Your Shopping Cart

How to Find a New Prosthetist

Posted by Bryan Potok, CPO on

Wearing and easing into your prosthesis is a life-long medical journey. At some point in your life, you may need to find a new Prosthetist for any of the following reasons: relocation, your current Prosthetist retires, or you just feel that the relationship is unproductive. Should you find yourself in this situation, here’s a rundown of what you can do when you need to find a new Prosthetist.

How to Find A New Prosthetist

How to find a new certified prosthetist to make you leg or arm.

Once you’ve decided to find a new Prosthetist, there are resources available to help assist you in your search. Below are Certification Boards and Professional Associations with directories you can use to make an initial list.

“The American Board for Certification (ABC) is the national certifying and accrediting body for the orthotic, prosthetic and pedorthic professions.” On their site, you will find a directory of certified individuals, accredited facilities, or Emeritus Individuals.

Scroll midway down the page and you'll find a blue box "Find a Certificant or Facility in your area".  This a great place to find Prosthetists to add to your list of potential prosthetic providers.

Prosthetist Finder allows you to filter the search based on your unique needs to find the Prosthetist for you. Its best feature is the site's ability to filter Prosthetists “by level of experience, credentials, preferred hours, or Spanish fluency.”  Set a maximum search distance from your home to help locate a Prosthetist that's closest to you.  

AOPA works through government relations efforts to impact policies and bring awareness to the field of Prosthetics and Orthotics. Search for Prosthetic Facilities that are members of AOPA.

AAOP is tasked with advancing the standards of prosthetic care through education, research, advocacy and collaboration.  This is a good place to look for more credentialed Prosthetists.

What to Look For in a Prosthetist

Choosing the right Prosthetist and developing a lasting relationship is essential for your rehabilitation and ongoing care. Consider the following factors that may affect your decision-making and ensure that you find the Prosthetist that’s right for you:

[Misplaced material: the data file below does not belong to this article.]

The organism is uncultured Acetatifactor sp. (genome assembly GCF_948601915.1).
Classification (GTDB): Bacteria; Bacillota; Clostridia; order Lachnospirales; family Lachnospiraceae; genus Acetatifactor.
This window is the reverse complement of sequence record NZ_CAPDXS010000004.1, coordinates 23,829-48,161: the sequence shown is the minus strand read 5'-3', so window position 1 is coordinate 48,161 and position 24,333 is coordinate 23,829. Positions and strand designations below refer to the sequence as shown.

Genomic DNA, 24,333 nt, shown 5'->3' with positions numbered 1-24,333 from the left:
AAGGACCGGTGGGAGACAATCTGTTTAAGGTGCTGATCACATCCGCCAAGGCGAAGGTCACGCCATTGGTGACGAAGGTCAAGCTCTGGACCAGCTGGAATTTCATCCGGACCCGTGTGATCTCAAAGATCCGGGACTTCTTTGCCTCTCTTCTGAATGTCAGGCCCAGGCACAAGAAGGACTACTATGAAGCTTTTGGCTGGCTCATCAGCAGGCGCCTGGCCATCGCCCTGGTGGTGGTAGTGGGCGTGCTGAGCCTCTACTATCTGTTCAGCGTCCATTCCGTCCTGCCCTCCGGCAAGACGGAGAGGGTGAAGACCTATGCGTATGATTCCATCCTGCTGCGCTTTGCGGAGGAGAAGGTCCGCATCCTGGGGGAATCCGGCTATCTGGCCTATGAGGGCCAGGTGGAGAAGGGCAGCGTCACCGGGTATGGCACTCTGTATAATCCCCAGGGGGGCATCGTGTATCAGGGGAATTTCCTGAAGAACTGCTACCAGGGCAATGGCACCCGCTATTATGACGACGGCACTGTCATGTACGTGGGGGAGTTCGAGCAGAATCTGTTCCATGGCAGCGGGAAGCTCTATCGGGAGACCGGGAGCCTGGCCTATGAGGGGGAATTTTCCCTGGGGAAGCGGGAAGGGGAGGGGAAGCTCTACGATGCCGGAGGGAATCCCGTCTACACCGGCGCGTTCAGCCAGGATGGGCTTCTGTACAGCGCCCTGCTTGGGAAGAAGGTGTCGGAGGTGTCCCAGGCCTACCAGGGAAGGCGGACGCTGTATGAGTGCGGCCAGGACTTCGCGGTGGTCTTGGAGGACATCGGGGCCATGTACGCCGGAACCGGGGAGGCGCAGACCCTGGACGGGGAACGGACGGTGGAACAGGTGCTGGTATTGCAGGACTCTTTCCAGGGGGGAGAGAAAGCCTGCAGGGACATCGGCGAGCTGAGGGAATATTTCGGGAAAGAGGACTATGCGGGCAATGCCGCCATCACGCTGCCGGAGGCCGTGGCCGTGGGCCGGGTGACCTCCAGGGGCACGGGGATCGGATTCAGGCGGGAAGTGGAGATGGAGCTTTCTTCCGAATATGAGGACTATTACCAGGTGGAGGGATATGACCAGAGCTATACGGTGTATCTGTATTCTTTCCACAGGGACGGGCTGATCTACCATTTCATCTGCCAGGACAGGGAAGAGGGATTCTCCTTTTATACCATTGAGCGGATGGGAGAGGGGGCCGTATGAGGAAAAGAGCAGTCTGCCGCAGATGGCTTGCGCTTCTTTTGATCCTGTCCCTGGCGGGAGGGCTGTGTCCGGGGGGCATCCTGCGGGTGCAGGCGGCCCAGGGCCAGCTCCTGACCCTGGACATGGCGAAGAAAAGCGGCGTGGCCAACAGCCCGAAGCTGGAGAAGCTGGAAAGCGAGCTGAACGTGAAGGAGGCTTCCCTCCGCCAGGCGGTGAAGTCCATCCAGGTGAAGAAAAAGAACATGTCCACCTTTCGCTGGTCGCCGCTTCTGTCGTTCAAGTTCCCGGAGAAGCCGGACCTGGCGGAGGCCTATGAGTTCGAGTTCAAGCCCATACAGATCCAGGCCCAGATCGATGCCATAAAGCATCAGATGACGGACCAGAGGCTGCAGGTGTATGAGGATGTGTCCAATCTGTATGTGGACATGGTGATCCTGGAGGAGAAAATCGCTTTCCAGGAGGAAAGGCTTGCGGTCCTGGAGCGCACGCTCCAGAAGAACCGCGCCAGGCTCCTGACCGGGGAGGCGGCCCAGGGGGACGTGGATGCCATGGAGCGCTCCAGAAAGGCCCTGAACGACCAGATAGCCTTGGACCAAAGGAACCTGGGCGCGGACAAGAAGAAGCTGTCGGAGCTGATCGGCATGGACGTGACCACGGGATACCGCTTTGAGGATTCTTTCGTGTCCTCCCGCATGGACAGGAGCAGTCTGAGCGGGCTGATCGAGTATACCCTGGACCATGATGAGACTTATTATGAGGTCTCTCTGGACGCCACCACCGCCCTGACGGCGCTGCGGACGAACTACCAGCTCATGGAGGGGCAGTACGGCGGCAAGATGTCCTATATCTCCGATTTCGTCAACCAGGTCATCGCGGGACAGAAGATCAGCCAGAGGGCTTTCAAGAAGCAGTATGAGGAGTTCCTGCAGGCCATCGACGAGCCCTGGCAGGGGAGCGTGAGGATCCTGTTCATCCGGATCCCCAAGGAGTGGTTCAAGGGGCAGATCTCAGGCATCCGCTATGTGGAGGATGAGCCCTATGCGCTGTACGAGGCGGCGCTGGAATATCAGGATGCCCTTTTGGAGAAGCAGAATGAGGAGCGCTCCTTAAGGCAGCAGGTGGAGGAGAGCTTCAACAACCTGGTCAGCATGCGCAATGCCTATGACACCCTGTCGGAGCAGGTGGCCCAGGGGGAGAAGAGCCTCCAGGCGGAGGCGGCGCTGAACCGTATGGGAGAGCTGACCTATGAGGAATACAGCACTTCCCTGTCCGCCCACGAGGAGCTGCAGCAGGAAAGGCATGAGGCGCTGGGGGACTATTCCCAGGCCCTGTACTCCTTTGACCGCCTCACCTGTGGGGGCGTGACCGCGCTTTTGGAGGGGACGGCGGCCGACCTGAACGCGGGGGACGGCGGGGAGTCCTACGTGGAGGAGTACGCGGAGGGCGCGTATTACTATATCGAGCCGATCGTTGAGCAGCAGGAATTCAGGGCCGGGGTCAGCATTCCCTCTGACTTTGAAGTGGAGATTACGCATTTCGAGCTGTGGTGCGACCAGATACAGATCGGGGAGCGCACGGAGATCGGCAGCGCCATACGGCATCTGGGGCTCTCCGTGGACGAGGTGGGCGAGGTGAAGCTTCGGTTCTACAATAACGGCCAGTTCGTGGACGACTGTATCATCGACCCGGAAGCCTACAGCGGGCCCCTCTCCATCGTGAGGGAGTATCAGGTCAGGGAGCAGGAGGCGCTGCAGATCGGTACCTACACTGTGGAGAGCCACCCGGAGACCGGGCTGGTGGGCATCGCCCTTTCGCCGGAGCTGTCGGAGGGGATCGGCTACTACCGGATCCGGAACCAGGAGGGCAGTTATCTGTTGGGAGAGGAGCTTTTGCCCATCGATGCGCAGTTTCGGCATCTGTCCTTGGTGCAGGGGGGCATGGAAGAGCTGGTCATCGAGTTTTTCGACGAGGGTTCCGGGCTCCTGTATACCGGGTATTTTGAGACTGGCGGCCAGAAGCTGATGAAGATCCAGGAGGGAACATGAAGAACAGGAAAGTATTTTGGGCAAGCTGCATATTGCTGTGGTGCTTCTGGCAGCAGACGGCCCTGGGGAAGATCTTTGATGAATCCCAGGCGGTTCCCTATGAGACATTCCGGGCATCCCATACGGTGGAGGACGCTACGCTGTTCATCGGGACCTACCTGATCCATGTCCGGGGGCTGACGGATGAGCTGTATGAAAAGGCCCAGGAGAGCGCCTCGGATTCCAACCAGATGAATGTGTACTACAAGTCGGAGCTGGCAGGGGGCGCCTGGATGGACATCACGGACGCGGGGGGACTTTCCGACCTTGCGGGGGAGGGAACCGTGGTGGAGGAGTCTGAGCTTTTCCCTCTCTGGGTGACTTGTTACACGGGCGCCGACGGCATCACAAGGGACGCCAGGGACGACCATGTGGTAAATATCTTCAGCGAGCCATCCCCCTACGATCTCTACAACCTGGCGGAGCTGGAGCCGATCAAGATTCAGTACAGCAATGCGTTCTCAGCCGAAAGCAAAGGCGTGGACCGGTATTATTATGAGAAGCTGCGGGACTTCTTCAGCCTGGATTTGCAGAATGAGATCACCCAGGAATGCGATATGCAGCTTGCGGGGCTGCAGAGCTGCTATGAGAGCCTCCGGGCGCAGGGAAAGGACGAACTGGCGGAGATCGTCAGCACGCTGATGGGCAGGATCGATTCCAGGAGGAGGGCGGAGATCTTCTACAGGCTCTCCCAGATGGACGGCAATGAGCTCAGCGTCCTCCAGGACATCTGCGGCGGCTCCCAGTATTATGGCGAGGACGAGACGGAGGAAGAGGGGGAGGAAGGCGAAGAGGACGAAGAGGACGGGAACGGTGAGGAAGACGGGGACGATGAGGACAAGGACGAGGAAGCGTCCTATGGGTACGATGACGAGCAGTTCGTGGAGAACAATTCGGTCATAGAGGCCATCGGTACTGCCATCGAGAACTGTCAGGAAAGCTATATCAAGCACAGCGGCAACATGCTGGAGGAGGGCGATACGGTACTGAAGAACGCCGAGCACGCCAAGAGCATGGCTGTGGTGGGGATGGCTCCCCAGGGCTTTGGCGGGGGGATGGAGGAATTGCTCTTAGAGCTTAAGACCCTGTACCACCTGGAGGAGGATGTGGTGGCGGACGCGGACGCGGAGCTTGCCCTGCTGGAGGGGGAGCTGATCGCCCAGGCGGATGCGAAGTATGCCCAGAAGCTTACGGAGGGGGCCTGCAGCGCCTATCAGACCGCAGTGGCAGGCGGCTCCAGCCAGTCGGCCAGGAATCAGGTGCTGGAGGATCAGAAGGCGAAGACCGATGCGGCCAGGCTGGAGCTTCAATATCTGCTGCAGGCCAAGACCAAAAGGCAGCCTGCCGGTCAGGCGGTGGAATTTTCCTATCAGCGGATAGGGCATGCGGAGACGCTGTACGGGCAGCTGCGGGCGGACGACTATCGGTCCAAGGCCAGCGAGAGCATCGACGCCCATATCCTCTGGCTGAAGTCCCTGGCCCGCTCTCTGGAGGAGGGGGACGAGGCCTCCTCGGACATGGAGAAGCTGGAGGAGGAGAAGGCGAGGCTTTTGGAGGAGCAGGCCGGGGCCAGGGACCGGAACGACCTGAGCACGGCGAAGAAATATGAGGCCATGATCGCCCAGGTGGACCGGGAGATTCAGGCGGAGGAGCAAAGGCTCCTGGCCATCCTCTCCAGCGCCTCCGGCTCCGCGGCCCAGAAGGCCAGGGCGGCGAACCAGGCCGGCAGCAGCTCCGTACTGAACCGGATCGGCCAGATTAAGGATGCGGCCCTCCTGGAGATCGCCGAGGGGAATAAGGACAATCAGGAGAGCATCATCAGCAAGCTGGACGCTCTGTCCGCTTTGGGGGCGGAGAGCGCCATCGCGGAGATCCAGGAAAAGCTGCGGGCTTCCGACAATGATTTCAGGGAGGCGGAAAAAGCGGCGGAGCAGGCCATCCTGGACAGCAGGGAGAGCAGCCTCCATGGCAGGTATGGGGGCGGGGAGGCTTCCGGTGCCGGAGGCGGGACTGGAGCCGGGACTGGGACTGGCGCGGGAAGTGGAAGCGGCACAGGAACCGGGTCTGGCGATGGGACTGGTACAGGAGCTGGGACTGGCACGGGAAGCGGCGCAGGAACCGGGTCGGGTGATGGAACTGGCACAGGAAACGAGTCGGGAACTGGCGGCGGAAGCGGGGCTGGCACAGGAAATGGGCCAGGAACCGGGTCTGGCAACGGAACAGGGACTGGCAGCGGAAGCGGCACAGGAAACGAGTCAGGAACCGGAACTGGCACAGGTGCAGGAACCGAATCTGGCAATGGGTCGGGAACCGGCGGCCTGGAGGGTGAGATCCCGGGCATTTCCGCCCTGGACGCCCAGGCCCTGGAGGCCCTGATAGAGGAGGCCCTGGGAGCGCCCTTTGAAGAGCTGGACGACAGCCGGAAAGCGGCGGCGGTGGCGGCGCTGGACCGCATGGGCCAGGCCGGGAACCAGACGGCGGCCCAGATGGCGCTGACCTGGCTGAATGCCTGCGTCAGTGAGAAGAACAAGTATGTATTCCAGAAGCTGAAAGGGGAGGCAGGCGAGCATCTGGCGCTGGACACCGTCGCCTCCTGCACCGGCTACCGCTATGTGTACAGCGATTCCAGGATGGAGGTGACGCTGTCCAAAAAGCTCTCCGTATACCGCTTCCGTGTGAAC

• Credentials: Check their certifications to ensure they're still in good standing
  • Experience: Choose a specialist who has enough experience, especially in the type of prosthesis you wear. Questions to ask are: how many years have you worked in the prosthetic field? Do you have any specialized experience? Are you certified by manufacturers to provide specific components like computer legs or vacuum suspension systems?
  • Follow-up care: "Aftercare support" or follow-up care goes beyond their initial services. Look for a Prosthetist who is not only an expert, but also a proactive individual in providing adequate follow-up.
  • Measurement: According to Paradigm Outcomes, "a good Prosthetist will use evidence-based medicine, leading to better outcomes". Make sure that your future Prosthetist's goals align with yours.
  • Knowledge in support groups: As this is a life-long journey, having an amputee support group that understands what you're going through is vital. A good Prosthetist has connections or a network of support groups that they can refer you to. Learn more about Amputee Support Groups.

    The Difference between ABC and BOC Certification 

    According to the American Board for Certification in Orthotics, Prosthetics & Pedorthics, ABC certification is

    "considered the profession's highest standard for professionals providing orthotic, prosthetic and pedorthic patient care and technical services. These credentials are awarded to individuals who have met ABC’s education, experience and competency assessment requirements."

    BOC, or the Board of Certification/Accreditation, is a non-profit, independent agency

    "dedicated to meeting the demands for quality patient care by offering highly valued credentials for professionals and suppliers of comprehensive orthotic and prosthetic (O&P) care and durable medical equipment (DME) services."

    At the end of the day, it's important to do your homework and practice due diligence before deciding on a new Prosthetist. Consider factors like expertise, certification, and even practical ones like distance from your home or those who can provide follow-up services. It may seem like a daunting task, but the amount of time and effort you put into selecting a new Prosthetist will be worth it for a successful journey in this chapter of your life.

    Link to this page
    <a href="">How to Find a New Prosthetist</a>

    Older Post Newer Post


    • Having gone through this process recently in search of a knowledgeable prosthetist that could return me to my active lifestyle without blistering and bruising, I would add that a good prosthetist manufactures in house and there are a number of reasons for that. The prosthetist also uses a strong material for check sockets, doesn’t tell you to stay off of your blistered leg, and thinks outside the box to solve a problem fit. Having found someone like this that can fit a residual limb well, is like finding a pot of gold at the end of the rainbow.

      CT Hunt on

    • Why do I need a Doctors referral to see a Prosthetist ? I am already a amputee and only need supplies that I am unable to get online?


    Leave a comment

    Please note, comments must be approved before they are published


    Sign up for Amputee News and Offers